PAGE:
Session Time: 6:00pm-7:00pm
Presentation Time: 6:00pm-7:00pm
Location: Hall 4EF
Background:Contact hypersensitivity (CHS) is a reliable model to assess the immune cell-mediated cutaneous inflammatory response, which includes the three phases of priming/sensitization, elicitation, and resolution, reflecting many aspects of allogeneic responses. Specific modulators of immune cell function at each of these phases are not well defined. Immune cell recruitment to the site of challenge during the individual phases is crucial for CHS reaction, however, the molecular mechanisms that regulate leukocyte trafficking are not fully understood. The lymphotoxin (LT) -LT beta receptor (LTβR) axis regulates lymphatic function and transendothelial migration of leukocytes into lymphatic vessels. We hypothesized that inhibitors of the signaling pathways of the LTβR could regulate CHS.
Methods: Decoy receptor peptides that specifically inhibited the classical pathway of LTβR NFκB signaling were designed and administered in vitro or in vivo. T cell and dendritic cell (DC) migration were assessed with in vivo and in vitro assays. Mice were challenged with the hapten 2, 4-dinitrofluorobenzene (DNFB). The CHS response was measured by ear swelling and immunohistochemistry.
Results:Administration of a decoy peptide which inhibits LTβR-classical NFκB signaling at the time of antigen sensitization augmented the CHS inflammatory response, with increased numbers of T cells and DC infiltrating the DNFB challenged tissues. This result was due to enhanced DC migration to draining lymph nodes, which enhanced T cell priming. Treatment with decoy peptide at the time of antigen challenge and elicitation inhibited CHS with fewer CD3+ T cells and CD11c+ DC infiltrating the inflamed tissues. This effect was due to enhanced migration of T cells and DC out of the tissues. Administration of the decoy peptide at the time of inflammatory resolution promoted tissue quiescence, with reduced numbers of DC and T cells infiltrating the hapten challenged tissues, again as a result of enhanced migration out of the site of antigen deposition.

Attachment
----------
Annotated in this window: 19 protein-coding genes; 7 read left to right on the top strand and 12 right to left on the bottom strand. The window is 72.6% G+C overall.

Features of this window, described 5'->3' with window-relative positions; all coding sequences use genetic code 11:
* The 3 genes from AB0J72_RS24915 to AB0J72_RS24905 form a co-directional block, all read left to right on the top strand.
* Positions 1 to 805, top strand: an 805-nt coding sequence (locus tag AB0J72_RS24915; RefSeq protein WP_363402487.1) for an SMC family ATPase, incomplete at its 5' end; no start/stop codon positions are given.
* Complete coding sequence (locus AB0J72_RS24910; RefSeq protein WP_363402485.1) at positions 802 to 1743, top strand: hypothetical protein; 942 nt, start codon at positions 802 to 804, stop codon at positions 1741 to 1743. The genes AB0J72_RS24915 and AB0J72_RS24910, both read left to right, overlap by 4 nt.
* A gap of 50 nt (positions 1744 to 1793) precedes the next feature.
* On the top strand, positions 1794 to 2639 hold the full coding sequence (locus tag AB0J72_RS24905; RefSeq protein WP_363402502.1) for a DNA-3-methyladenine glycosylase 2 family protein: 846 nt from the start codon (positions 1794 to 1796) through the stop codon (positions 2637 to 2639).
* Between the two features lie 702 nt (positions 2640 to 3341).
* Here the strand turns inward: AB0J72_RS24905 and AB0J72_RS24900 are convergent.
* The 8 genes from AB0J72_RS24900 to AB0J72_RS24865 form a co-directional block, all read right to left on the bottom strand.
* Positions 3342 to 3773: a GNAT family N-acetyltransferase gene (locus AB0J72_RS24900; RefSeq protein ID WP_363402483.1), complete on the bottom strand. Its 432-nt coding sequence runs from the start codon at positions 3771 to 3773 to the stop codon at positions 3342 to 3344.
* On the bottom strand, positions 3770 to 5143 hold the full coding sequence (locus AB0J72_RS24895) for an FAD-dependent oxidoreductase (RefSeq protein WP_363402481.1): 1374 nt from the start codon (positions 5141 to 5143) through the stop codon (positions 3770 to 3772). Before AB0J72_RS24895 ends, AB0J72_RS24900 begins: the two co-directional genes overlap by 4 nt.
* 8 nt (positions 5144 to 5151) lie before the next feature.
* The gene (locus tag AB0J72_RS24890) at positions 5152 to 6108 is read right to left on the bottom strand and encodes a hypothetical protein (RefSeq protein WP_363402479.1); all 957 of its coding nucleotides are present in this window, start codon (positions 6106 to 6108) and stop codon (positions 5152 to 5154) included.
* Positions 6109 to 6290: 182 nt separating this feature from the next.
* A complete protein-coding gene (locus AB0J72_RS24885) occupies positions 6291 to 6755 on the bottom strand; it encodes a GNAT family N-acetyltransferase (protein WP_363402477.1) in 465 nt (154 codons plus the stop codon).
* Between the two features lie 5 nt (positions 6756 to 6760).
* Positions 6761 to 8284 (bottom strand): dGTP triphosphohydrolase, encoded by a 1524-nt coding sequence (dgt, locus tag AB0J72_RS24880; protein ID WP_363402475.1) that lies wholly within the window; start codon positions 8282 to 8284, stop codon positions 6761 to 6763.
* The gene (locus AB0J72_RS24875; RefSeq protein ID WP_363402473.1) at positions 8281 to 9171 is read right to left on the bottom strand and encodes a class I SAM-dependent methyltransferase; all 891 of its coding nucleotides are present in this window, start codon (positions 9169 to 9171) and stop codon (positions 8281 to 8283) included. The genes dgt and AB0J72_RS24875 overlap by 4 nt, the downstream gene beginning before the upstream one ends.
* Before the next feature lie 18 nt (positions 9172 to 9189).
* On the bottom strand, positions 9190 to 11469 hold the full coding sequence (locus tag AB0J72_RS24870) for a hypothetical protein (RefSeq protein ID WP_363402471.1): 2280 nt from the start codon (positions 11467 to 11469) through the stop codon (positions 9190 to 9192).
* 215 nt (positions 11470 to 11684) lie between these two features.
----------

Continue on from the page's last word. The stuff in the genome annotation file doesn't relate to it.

Conclusions:LTβR-mediated classical NFκB signaling regulates inflammatory responses through modulation of lymphatic vessel function and transendothelial migration of T cells and DC. Targeting the classical arm of LTβR signaling in lymphatic endothelium facilitates inflammation resolution of CHS. This decoy peptide is a novel intervention to regulate immune cell responses during distinct phases of the inflammatory response, and serves as a proof of concept for developing unique therapeutic molecules to guide immune responses.
CITATION INFORMATION: Piao W., Xiong Y., Li L., Saxena V., Bromberg J. Targeting LTβR Classical NFκB Signaling Facilitates Inflammation Resolution Am J Transplant. 2017;17 (suppl 3).
To cite this abstract in AMA style:Piao W, Xiong Y, Li L, Saxena V, Bromberg J. Targeting LTβR Classical NFκB Signaling Facilitates Inflammation Resolution [abstract]. https://atcmeetingabstracts.com/abstract/targeting-ltr-classical-nfb-signaling-facilitates-inflammation-resolution/. Accessed February 17, 2020.
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